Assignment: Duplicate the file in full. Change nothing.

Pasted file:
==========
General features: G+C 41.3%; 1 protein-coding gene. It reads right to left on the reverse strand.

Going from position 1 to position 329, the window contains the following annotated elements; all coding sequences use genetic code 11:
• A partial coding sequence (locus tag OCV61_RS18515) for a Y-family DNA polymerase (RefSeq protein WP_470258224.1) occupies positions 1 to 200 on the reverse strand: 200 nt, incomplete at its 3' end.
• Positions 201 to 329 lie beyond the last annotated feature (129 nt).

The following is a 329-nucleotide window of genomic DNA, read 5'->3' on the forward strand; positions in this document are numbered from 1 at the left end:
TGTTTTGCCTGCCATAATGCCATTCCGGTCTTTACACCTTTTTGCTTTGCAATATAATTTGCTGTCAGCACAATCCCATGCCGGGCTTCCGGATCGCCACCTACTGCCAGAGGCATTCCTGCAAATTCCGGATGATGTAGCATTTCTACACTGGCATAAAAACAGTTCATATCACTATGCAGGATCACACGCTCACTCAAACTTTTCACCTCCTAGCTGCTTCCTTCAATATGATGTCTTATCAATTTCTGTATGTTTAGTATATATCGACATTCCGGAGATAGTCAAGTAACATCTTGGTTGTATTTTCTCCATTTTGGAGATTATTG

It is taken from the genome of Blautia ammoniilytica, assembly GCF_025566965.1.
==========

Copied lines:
General features: G+C 41.3%; 1 protein-coding gene. It reads right to left on the reverse strand.

Going from position 1 to position 329, the window contains the following annotated elements; all coding sequences use genetic code 11:
• A partial coding sequence (locus tag OCV61_RS18515) for a Y-family DNA polymerase (RefSeq protein WP_470258224.1) occupies positions 1 to 200 on the reverse strand: 200 nt, incomplete at its 3' end.
• Positions 201 to 329 lie beyond the last annotated feature (129 nt).

The following is a 329-nucleotide window of genomic DNA, read 5'->3' on the forward strand; positions in this document are numbered from 1 at the left end:
TGTTTTGCCTGCCATAATGCCATTCCGGTCTTTACACCTTTTTGCTTTGCAATATAATTTGCTGTCAGCACAATCCCATGCCGGGCTTCCGGATCGCCACCTACTGCCAGAGGCATTCCTGCAAATTCCGGATGATGTAGCATTTCTACACTGGCATAAAAACAGTTCATATCACTATGCAGGATCACACGCTCACTCAAACTTTTCACCTCCTAGCTGCTTCCTTCAATATGATGTCTTATCAATTTCTGTATGTTTAGTATATATCGACATTCCGGAGATAGTCAAGTAACATCTTGGTTGTATTTTCTCCATTTTGGAGATTATTG

It is taken from the genome of Blautia ammoniilytica, assembly GCF_025566965.1.